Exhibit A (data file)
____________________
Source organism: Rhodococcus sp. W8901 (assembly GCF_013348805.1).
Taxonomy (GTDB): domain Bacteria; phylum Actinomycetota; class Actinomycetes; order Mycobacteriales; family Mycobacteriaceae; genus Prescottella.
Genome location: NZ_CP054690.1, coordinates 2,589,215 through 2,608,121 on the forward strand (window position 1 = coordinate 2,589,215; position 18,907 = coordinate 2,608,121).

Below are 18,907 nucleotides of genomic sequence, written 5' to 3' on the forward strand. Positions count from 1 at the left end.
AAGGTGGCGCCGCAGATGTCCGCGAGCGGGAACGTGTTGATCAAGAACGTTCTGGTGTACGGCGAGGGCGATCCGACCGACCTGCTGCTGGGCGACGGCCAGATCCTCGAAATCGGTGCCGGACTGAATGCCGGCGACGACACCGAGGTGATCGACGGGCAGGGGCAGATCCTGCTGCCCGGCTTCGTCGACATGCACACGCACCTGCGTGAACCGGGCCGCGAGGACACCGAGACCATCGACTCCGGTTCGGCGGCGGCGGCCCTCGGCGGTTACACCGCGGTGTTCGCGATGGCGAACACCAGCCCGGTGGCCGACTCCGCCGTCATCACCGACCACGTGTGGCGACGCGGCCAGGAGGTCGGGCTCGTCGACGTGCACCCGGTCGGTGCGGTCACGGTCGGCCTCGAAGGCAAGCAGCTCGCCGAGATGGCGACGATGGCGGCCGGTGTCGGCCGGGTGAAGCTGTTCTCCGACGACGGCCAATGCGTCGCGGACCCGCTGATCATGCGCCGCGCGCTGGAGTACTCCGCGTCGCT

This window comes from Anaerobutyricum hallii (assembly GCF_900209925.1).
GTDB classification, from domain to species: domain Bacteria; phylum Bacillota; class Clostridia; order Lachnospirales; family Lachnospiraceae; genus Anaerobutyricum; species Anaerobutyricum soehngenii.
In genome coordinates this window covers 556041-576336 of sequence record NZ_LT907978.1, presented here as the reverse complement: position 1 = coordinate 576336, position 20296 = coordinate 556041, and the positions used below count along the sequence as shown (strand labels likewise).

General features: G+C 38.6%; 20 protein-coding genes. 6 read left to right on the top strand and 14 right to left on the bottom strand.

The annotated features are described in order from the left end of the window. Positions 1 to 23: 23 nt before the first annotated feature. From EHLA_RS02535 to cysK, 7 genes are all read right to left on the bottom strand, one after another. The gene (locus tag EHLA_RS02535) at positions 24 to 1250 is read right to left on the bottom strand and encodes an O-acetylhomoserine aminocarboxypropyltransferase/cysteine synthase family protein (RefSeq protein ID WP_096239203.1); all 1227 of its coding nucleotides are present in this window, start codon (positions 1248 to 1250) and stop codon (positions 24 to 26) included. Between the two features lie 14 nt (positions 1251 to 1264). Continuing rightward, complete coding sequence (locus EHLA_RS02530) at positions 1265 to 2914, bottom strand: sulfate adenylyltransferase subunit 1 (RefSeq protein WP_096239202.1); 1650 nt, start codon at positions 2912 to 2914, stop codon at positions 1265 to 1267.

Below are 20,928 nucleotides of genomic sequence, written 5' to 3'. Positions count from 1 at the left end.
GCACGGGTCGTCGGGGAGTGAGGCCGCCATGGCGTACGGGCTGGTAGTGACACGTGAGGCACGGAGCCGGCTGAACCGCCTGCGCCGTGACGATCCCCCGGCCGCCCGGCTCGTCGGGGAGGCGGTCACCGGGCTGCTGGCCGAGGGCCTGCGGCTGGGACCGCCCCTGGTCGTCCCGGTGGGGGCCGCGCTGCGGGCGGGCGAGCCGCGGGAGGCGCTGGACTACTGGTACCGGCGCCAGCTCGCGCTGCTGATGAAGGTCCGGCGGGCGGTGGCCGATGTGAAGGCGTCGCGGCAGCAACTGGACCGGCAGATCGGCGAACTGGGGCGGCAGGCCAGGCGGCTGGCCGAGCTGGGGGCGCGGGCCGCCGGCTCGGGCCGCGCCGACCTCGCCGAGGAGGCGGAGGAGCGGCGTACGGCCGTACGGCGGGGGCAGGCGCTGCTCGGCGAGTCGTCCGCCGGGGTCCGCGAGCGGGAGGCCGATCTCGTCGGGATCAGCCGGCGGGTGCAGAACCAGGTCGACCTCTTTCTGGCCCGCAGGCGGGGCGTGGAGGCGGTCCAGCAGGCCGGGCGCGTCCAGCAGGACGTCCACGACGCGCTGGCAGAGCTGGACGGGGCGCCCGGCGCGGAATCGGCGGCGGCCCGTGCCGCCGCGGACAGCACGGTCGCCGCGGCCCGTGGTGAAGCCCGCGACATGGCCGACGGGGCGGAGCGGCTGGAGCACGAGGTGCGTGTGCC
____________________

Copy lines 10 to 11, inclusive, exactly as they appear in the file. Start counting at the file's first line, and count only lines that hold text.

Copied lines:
The annotated features are described in order from the left end of the window. Positions 1 to 23: 23 nt before the first annotated feature. From EHLA_RS02535 to cysK, 7 genes are all read right to left on the bottom strand, one after another. The gene (locus tag EHLA_RS02535) at positions 24 to 1250 is read right to left on the bottom strand and encodes an O-acetylhomoserine aminocarboxypropyltransferase/cysteine synthase family protein (RefSeq protein ID WP_096239203.1); all 1227 of its coding nucleotides are present in this window, start codon (positions 1248 to 1250) and stop codon (positions 24 to 26) included. Between the two features lie 14 nt (positions 1251 to 1264). Continuing rightward, complete coding sequence (locus EHLA_RS02530) at positions 1265 to 2914, bottom strand: sulfate adenylyltransferase subunit 1 (RefSeq protein WP_096239202.1); 1650 nt, start codon at positions 2912 to 2914, stop codon at positions 1265 to 1267.

Below are 20,928 nucleotides of genomic sequence, written 5' to 3'. Positions count from 1 at the left end.